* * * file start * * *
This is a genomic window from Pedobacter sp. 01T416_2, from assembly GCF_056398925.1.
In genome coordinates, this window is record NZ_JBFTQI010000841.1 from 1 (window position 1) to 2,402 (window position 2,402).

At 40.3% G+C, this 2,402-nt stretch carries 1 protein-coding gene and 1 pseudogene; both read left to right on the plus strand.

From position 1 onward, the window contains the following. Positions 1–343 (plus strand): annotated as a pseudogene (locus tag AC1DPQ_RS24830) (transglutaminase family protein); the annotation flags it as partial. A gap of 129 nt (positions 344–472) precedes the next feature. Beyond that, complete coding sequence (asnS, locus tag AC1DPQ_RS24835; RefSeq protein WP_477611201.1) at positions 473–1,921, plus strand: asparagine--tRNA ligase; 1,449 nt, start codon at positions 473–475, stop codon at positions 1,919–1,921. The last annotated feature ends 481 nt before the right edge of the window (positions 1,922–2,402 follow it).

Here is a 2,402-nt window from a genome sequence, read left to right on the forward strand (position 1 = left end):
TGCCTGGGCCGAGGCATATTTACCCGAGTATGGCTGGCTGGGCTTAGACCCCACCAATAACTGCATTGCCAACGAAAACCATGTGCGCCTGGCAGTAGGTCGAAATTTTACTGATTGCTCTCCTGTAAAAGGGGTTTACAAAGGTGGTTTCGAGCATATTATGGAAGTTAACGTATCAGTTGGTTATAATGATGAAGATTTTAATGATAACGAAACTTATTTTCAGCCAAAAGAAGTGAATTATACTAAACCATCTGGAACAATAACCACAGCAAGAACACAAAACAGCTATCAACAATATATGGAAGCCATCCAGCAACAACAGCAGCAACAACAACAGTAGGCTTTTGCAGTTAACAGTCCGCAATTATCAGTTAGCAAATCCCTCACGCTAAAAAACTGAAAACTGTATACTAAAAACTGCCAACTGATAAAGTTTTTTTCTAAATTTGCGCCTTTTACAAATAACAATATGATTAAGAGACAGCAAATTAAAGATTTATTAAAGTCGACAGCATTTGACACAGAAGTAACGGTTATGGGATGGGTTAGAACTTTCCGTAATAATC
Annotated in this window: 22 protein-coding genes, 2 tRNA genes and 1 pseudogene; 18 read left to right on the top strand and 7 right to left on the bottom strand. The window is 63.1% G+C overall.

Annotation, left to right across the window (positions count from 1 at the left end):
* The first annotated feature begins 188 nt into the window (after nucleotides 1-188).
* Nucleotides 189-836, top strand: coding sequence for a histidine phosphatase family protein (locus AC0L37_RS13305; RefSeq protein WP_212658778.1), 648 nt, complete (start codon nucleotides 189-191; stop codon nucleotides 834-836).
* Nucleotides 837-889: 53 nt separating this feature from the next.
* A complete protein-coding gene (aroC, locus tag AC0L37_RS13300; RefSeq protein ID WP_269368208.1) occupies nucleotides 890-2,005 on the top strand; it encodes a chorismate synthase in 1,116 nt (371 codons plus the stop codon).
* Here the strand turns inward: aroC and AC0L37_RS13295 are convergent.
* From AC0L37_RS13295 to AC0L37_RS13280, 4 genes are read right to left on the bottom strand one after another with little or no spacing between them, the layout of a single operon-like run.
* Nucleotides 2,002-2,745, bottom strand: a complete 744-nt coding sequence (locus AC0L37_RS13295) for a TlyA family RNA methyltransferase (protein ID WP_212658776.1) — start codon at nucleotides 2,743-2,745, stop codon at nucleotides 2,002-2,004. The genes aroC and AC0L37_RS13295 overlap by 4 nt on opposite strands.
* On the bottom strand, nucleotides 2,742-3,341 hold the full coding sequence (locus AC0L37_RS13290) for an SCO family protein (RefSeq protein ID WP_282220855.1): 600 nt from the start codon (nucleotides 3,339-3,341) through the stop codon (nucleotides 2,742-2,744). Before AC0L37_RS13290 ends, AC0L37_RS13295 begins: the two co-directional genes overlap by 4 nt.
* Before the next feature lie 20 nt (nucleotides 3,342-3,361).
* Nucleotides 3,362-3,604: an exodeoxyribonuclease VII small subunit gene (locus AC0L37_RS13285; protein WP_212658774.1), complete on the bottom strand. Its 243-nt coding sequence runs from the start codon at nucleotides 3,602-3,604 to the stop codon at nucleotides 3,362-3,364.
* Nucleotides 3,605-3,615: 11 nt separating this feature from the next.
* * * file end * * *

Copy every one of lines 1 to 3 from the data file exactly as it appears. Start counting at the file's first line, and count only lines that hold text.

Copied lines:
This is a genomic window from Pedobacter sp. 01T416_2, from assembly GCF_056398925.1.
In genome coordinates, this window is record NZ_JBFTQI010000841.1 from 1 (window position 1) to 2,402 (window position 2,402).

At 40.3% G+C, this 2,402-nt stretch carries 1 protein-coding gene and 1 pseudogene; both read left to right on the plus strand.